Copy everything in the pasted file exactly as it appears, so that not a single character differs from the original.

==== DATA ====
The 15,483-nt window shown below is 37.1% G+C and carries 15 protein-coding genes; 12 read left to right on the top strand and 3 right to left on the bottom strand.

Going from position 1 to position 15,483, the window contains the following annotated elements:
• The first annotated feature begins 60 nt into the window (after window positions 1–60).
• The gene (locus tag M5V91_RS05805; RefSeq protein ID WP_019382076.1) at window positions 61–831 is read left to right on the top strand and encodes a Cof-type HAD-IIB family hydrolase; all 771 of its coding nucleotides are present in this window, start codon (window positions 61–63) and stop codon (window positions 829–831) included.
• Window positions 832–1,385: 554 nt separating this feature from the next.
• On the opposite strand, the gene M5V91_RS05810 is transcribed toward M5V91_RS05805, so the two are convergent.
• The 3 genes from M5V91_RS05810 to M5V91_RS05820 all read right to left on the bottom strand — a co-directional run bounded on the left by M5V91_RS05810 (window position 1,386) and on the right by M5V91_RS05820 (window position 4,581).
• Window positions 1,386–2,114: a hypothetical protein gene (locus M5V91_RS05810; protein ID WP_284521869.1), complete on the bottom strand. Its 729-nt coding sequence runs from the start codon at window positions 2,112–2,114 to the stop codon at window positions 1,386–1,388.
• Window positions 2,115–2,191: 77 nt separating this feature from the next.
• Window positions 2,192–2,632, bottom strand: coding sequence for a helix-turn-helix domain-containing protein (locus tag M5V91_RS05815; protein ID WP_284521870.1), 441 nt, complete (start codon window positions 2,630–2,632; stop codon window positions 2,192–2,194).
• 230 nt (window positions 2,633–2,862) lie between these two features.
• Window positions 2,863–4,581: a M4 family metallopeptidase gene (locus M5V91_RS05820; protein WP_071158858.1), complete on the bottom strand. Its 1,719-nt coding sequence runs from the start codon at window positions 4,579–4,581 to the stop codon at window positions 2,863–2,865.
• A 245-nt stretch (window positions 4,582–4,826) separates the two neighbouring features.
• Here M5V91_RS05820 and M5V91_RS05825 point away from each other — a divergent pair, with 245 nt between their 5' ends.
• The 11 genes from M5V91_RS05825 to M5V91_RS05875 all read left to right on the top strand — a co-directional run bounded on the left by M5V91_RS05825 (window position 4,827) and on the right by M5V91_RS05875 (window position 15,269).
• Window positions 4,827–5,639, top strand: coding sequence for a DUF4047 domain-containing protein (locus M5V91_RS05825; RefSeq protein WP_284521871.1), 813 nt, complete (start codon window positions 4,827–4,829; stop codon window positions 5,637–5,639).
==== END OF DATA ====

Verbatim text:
The 15,483-nt window shown below is 37.1% G+C and carries 15 protein-coding genes; 12 read left to right on the top strand and 3 right to left on the bottom strand.

Going from position 1 to position 15,483, the window contains the following annotated elements:
• The first annotated feature begins 60 nt into the window (after window positions 1–60).
• The gene (locus tag M5V91_RS05805; RefSeq protein ID WP_019382076.1) at window positions 61–831 is read left to right on the top strand and encodes a Cof-type HAD-IIB family hydrolase; all 771 of its coding nucleotides are present in this window, start codon (window positions 61–63) and stop codon (window positions 829–831) included.
• Window positions 832–1,385: 554 nt separating this feature from the next.
• On the opposite strand, the gene M5V91_RS05810 is transcribed toward M5V91_RS05805, so the two are convergent.
• The 3 genes from M5V91_RS05810 to M5V91_RS05820 all read right to left on the bottom strand — a co-directional run bounded on the left by M5V91_RS05810 (window position 1,386) and on the right by M5V91_RS05820 (window position 4,581).
• Window positions 1,386–2,114: a hypothetical protein gene (locus M5V91_RS05810; protein ID WP_284521869.1), complete on the bottom strand. Its 729-nt coding sequence runs from the start codon at window positions 2,112–2,114 to the stop codon at window positions 1,386–1,388.
• Window positions 2,115–2,191: 77 nt separating this feature from the next.
• Window positions 2,192–2,632, bottom strand: coding sequence for a helix-turn-helix domain-containing protein (locus tag M5V91_RS05815; protein ID WP_284521870.1), 441 nt, complete (start codon window positions 2,630–2,632; stop codon window positions 2,192–2,194).
• 230 nt (window positions 2,633–2,862) lie between these two features.
• Window positions 2,863–4,581: a M4 family metallopeptidase gene (locus M5V91_RS05820; protein WP_071158858.1), complete on the bottom strand. Its 1,719-nt coding sequence runs from the start codon at window positions 4,579–4,581 to the stop codon at window positions 2,863–2,865.
• A 245-nt stretch (window positions 4,582–4,826) separates the two neighbouring features.
• Here M5V91_RS05820 and M5V91_RS05825 point away from each other — a divergent pair, with 245 nt between their 5' ends.
• The 11 genes from M5V91_RS05825 to M5V91_RS05875 all read left to right on the top strand — a co-directional run bounded on the left by M5V91_RS05825 (window position 4,827) and on the right by M5V91_RS05875 (window position 15,269).
• Window positions 4,827–5,639, top strand: coding sequence for a DUF4047 domain-containing protein (locus M5V91_RS05825; RefSeq protein WP_284521871.1), 813 nt, complete (start codon window positions 4,827–4,829; stop codon window positions 5,637–5,639).